"Invictus" is (as Rene Rodriguez said) "boring." It surpasses Eastwood's past two efforts, but it does so with emptiness. Well, save one great scene. If you've seen the trailer, you've seen it: Morgan Freeman as Nelson Mandela, reading the title poem, during a shot of his prison days. That's the only time the plot seems to stop for anything. It's as "clockwork" (to quote critics such as Roger Ebert) as you can get. Perhaps I'm a little biased on this front, having read Anthony Peckham's equally dull script (for a script review job at the Playlist). But by design and by style it goes there. It has the same sort of editing strategy as "Julie and Julia," in that whole "good night out at the cinema" thing that Nick Davis was talking about in his blog. Just not my type of film, I guess. I'm having that reaction that Ebert had when he saw "The Longest Yard," went to Cannes, and then came back.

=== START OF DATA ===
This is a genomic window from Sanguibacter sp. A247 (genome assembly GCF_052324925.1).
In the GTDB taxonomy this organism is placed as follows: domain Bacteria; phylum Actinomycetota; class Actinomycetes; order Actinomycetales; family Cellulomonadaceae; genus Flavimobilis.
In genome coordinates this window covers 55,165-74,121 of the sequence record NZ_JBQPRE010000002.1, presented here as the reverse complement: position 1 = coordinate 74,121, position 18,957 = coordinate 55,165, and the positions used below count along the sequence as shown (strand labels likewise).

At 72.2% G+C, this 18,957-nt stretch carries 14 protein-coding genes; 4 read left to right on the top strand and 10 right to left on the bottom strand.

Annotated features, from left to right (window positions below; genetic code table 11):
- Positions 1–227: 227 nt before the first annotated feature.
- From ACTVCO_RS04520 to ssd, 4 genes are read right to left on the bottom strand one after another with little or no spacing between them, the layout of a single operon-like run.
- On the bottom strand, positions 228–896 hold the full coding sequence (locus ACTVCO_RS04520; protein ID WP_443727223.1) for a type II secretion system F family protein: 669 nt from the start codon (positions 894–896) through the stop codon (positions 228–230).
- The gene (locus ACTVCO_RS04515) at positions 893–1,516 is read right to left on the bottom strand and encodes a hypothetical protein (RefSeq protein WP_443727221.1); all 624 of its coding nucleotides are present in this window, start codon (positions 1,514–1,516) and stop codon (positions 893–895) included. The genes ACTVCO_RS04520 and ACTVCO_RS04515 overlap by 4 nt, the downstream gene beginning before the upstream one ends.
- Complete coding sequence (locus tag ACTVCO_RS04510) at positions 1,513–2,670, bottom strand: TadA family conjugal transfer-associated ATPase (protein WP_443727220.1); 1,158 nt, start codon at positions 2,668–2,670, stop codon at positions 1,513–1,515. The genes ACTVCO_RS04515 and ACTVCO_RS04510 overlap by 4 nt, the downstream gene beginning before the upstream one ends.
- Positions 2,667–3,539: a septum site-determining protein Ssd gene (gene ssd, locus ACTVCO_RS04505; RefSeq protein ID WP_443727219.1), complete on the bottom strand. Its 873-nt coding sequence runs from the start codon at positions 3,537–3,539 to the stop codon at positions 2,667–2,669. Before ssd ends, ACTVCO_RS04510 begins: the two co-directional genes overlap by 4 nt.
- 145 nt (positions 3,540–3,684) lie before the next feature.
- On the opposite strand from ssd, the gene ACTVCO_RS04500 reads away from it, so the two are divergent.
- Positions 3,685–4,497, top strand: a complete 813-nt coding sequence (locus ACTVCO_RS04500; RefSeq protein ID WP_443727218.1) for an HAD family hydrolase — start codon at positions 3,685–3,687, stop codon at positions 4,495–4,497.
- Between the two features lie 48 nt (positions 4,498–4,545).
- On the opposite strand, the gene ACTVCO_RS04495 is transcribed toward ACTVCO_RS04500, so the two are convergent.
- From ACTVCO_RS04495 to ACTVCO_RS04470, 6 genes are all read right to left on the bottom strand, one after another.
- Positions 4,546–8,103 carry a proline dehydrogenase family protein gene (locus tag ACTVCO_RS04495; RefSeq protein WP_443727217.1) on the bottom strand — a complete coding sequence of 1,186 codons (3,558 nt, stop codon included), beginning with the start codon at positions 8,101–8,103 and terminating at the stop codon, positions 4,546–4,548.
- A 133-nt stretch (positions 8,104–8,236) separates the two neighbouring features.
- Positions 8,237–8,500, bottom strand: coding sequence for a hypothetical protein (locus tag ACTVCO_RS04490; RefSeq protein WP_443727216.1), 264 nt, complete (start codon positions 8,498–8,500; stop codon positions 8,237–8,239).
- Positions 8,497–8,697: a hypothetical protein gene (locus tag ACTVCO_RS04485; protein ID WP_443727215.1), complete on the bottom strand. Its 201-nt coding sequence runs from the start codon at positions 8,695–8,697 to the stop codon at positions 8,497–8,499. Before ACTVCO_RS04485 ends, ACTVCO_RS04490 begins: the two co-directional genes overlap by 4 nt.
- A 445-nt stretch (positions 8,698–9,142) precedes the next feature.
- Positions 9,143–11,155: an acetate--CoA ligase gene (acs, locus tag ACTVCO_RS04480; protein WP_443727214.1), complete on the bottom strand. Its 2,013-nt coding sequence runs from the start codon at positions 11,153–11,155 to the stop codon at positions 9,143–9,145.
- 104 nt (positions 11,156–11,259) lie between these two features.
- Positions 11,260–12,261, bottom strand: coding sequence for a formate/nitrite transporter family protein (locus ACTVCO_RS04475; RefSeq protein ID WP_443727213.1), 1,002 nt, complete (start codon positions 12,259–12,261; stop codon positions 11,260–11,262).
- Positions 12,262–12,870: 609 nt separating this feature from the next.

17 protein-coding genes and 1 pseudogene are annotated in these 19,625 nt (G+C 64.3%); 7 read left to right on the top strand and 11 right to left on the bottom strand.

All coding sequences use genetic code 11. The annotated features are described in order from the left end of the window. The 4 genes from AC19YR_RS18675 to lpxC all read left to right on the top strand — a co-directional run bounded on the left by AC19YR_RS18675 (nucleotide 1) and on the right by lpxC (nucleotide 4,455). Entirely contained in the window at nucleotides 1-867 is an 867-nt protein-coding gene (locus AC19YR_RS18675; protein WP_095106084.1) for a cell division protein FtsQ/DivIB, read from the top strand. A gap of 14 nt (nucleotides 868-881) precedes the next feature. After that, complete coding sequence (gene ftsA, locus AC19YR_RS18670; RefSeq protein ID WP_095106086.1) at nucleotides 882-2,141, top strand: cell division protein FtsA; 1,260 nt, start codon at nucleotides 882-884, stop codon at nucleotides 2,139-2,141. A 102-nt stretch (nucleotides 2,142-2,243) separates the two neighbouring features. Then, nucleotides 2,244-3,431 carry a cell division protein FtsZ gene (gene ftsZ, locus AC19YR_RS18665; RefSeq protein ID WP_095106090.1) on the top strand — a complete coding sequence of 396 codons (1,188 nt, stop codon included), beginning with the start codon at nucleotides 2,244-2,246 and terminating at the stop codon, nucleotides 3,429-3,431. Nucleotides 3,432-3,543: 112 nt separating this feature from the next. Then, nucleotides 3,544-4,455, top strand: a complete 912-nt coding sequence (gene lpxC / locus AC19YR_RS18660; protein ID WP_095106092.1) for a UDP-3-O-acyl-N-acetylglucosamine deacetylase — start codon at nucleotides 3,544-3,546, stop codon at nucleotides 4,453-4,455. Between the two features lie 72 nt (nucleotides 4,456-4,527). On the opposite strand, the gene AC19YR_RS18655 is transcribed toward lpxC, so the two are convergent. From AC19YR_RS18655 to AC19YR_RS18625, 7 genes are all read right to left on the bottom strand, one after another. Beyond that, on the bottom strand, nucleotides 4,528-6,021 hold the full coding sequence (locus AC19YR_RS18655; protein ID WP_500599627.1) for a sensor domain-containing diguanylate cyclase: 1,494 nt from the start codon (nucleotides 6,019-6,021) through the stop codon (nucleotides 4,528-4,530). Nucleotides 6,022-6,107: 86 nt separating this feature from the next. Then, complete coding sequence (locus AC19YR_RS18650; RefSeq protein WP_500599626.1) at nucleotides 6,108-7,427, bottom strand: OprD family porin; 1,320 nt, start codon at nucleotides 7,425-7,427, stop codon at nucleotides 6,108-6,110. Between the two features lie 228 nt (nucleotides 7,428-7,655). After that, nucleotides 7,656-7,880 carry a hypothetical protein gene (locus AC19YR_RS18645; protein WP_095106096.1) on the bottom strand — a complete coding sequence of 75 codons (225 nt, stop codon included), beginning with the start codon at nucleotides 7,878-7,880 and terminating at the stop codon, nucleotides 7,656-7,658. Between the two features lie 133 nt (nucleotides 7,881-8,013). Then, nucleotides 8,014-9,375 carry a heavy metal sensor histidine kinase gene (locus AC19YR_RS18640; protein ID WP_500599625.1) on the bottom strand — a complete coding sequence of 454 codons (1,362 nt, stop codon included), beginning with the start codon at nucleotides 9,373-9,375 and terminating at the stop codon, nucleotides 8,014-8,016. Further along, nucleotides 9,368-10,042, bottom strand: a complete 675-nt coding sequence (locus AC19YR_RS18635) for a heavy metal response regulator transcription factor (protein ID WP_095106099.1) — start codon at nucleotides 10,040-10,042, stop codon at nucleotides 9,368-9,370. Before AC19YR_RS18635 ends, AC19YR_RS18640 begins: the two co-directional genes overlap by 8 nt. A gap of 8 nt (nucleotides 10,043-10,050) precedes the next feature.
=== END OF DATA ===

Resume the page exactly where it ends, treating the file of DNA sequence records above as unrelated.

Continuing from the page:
I won't go on like this, though. "Invictus" has a couple of redeeming things. First off, Freeman is decent as Mandela, and although I would have hoped Eastwood would have gone a little deeper, it's a job done well. I would say somewhat of the same about Matt Damon, as South African Springboks rugby captain Francois Pienaar. You don't get much about him, either, but I guess maybe there's not much to know. The film does show them in their homes, but only really in that one scene in the prison do you really see who these men are and how they think. It takes a hallucination of sorts to do it, as well as a powerful poem. Otherwise, this is a poor film. I wasn't a huge fan of any of the acting, especially by the team or the people in small crowds. They all acted as some group, and it felt a little mechanical. A nit to pick, definitely, but that's how I felt. I would compare it to how Ebert felt about "Fired Up!": so unfocused on the movie that he picked up smaller things. Okay. So the cinematography is also pretty nice, by Tom Stern. South Africa is a very photogenic place, though, and when the sunset hits the shacks, it's pretty amazing. The music, criticized by Lisa Schwarzbaum among others, is too much, I agree. This is a mainstream movie, yes, so there are, I repeat again, people who will see this anyways. My suggestion: don't. It's not worth it. C